This is hugely important for all of us, for our health and our sleep patterns.You recommend “Ourpact” app, which is downloadable on all devices and can switch off other devices in the house remotely to enforce the pact.
Some families have a screen bin that all devices go into at mealtimes and at least an hour before bed so there are no devices upstairs at bedtime.
Establishing a support network and do not be afraid to ask for help.
This is key for everyone. Friends and family will help if they can and it means that they will be more likely to ask you in a time of need. It’s a win win.
Catering for a busy household is a job in and of itself. Here is how you do it….
On-line shopping using a supermarket app. Some of you do this when you’re on the train into work, either weekly or twice weekly so that there is a second supply for the weekend. You tell us that the Ocado app is very good for separating out lists
Menu planning. Some of you do formal rotas for 4 or even 8 weeks. Some of you do the same type of food each week but vary the ingredients – stir fry one night, pasta another. However the meal planning is done, it doesn’t matter as long as it fits with your lifestyle. One thing is clear: all those who do menu plan, comment on how it reduces stress, saves time, improves diet and minimises food waste (another topic!).
- Using a slow cooker. Prepare your food the night before and then pop it in to the cooker in the morning so that you have a nice easy meal ready for the evening.
- Bulk cooking for the week.
- Batch cooking meals. Double or treble quantities when you cook a bolognaise or stew and freeze the rest in single portion sizes for another week. Voila, it’s a homemade microwave meal!
- Using frozen foods. You recommend popping frozen mango and edamame beans straight into packed lunches (no need to defrost). Frozen onion is also a real time-saver and Waitrose do a frozen soffrito with onions, celery and carrots to use as a base for risottos, stews and pasta sauces.
- Investing in a Thermomix. This gadget comes highly recommended by one mum who says that it has transformed her life – at a cost! It apparently makes everything, replacing all other kitchen appliances whilst being small enough to be left out on the kitchen surface. It is dishwasher friendly to boot!
- Investing in good quality knives.
- Muffin tray dinners. These are a great for using up leftovers, or a good option if you don’t have a plan for dinner. One mum gives her children some things that she knows they like plus a few new things to try. Because its only a small portion, it doesn’t matter if they are not eaten.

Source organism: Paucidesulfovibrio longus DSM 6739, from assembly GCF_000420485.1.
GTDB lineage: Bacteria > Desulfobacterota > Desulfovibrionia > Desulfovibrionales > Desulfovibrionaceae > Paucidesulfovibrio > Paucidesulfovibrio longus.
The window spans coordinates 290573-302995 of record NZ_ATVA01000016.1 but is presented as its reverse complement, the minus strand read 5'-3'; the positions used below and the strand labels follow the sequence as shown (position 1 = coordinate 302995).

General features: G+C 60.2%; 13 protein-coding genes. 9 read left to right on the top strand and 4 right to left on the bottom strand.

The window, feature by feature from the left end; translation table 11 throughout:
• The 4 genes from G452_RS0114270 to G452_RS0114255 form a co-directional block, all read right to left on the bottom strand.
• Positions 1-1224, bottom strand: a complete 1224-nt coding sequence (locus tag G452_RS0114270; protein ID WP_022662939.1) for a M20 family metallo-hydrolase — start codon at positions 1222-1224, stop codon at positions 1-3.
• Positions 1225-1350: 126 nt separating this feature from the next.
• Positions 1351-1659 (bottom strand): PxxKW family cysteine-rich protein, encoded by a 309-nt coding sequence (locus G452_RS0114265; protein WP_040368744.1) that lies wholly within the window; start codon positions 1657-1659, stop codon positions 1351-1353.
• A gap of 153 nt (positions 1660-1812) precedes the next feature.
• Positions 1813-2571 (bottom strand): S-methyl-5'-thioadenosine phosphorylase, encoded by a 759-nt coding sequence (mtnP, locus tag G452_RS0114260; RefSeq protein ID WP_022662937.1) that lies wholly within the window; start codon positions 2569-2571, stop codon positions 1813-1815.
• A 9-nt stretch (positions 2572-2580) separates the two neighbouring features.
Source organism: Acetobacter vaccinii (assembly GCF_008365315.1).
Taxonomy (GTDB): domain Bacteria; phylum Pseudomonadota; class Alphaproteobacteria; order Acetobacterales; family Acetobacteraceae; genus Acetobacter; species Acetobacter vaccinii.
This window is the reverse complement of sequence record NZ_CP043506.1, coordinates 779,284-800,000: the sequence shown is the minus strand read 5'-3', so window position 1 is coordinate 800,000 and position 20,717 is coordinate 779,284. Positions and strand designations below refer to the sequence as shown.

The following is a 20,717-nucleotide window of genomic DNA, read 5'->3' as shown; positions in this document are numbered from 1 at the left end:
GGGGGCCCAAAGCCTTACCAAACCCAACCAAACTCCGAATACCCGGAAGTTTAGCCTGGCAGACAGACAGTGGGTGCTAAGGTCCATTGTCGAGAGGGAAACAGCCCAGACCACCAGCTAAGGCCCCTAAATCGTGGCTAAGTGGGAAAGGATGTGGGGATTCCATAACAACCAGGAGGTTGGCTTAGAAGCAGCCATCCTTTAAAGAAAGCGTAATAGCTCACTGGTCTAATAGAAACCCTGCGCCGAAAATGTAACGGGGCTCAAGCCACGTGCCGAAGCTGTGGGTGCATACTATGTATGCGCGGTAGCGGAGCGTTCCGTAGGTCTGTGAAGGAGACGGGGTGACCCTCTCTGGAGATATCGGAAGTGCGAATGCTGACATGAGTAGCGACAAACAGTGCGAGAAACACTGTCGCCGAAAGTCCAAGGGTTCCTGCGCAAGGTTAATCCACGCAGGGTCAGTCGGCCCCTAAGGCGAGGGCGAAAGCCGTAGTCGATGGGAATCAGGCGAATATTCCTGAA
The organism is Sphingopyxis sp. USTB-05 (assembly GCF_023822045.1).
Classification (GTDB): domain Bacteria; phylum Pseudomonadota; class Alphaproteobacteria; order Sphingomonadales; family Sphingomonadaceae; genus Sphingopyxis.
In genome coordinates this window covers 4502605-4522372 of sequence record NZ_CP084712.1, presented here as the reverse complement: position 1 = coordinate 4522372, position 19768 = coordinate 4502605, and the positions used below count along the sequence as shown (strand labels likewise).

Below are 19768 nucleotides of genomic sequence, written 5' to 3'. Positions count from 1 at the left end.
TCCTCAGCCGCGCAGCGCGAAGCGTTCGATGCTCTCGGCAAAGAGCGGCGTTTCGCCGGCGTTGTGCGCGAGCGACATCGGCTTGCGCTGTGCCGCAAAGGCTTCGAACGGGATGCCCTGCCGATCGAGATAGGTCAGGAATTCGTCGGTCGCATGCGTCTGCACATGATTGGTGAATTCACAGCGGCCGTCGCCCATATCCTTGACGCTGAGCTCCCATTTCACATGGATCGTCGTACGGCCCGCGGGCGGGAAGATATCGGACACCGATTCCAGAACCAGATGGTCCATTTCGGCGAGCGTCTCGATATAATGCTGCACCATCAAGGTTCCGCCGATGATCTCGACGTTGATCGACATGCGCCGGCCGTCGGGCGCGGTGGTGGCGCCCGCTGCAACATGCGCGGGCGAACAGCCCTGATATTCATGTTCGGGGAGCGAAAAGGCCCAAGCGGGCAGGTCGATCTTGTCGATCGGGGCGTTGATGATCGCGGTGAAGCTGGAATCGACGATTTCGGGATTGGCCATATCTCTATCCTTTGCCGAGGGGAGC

- ‘Pick and mix’ dinners. Everything is put out in dishes on the table and children get to choose and serve themselves with no adult interference. It makes for a happier mealtime, with no stress.
- Give yourself a break. If you can afford to, it’s OK to buy ready-made food in occasionally.
Make sure you have plenty of healthy snacks on offer in the house, such as fruit and veg, and ditch the unhealthy ones. If the kids are hungry, they will eat the healthier options and gradually develop a taste for them. The same applies to us as well!
Not only is this cheaper, but it is better for the environment and your gut health (more in another post!) The BBC food site has a great seasonal food planner and our local Grace & Flavour community garden sells locally grown fruit and vegetables on Saturday lunchtimes. What’s not to like!
With jobs, kids and elderly relatives to care for, it is difficult to find the time to keep the house ticking over as well. These are your practical tips for keeping on top of the household chores.
Top tip: Invest in a tumble-dryer!
You also recommend:
- Having separate lights and darks laundry bins – every little bit helps! One woman revealed that her mother even has a dirty washing chute from her bathroom down to the utility room!
- Label your linen cupboards with what goes where so that you save time opening up the sheets and duvet covers to check what size they are – something I do countless times!
- Put duvets and pillow case sets together so that you know that you have a set ready.
Top tip: Abandon it! Ironing belongs in the iron age.
You also recommend:
- Outsourcing – get your partner / others involved.
- Hanging clothes carefully when damp – they need less or no ironing that way.
- Hanging or folding straight from the tumble-dryer before the creases set in.
It’s difficult for many of us to find the time to keep our houses tidy.
- Getting a cleaner if you can afford it. One family has prioritised paid domestic help over expensive holidays, deciding to employ various people to help with gardening and cleaning instead.
- Getting older kids involved in some of the chores. It helps you and sets them up for the future.
- Using safer non-bleach products, including Ozklean and GNLD
- Investing in a cordless Black & decker mini hoover, or if you can afford it, a Dyson that does the same job.
- Investing in a steam mop. The Sharp one comes highly recommended – it uses no detergent, cleans floors, grout on tiles and upholstery (including curtains).
- Doing it in bite sized chunks. Leave what you can’t do in 10 minutes.
- Having cleaning products in every room to save time looking.
- Doing it as you go – it is less overwhelming that way.
- Giving everything a place.
- Keeping surfaces clear where possible.
- Being realistic. It is impossible to keep every room tidy all the time, so focus on the areas that matter such as the lounge and kitchen. If rooms are messy, shut the door!
Decluttering – “Less is most definitely more”
One mum writes:
“Since reading 168 hours by Laura Vanderkam, I am more mindful of how I actually spend my time versus how I want to spend my time. I don’t want to spend two hours every day cleaning up toys and tidying the house but I do like the house to be tidy, so I de-cluttered, got rid of lots of toys the boys didn’t play with and now I don’t have to clear up half as many toys!
The same goes for clothes – the more you have, the more you wash, need to hang up to dry, fold and put away and that all takes time.”
Some other de-cluttering techniques you recommend include:
- A family weekend challenge (everyone has to collect 25 things they don’t need anymore).
- Having easily accessible boxes for taking to the charity shop / recycling / tip etc. so that as you find things you can put them in the appropriate box and empty it when its full.
- De-cluttering for 30 minutes a day for 30 days. Set a timer and focus for those 30 minutes on one room, or one area.
Learning to accept imperfection
Another mum writes:
“ I’ve realised that most of the demands on my time at home actually originate from me. So if going for a run/meeting a friend is important to me, I need to work out what else I can drop or de-prioritise. I’ve since discovered no-one else notices how regularly I wash the kitchen floor or how well clothes are ironed (or not)…”
Having written this, the one thing I am going to start straight away is de-cluttering.
What will YOU do differently?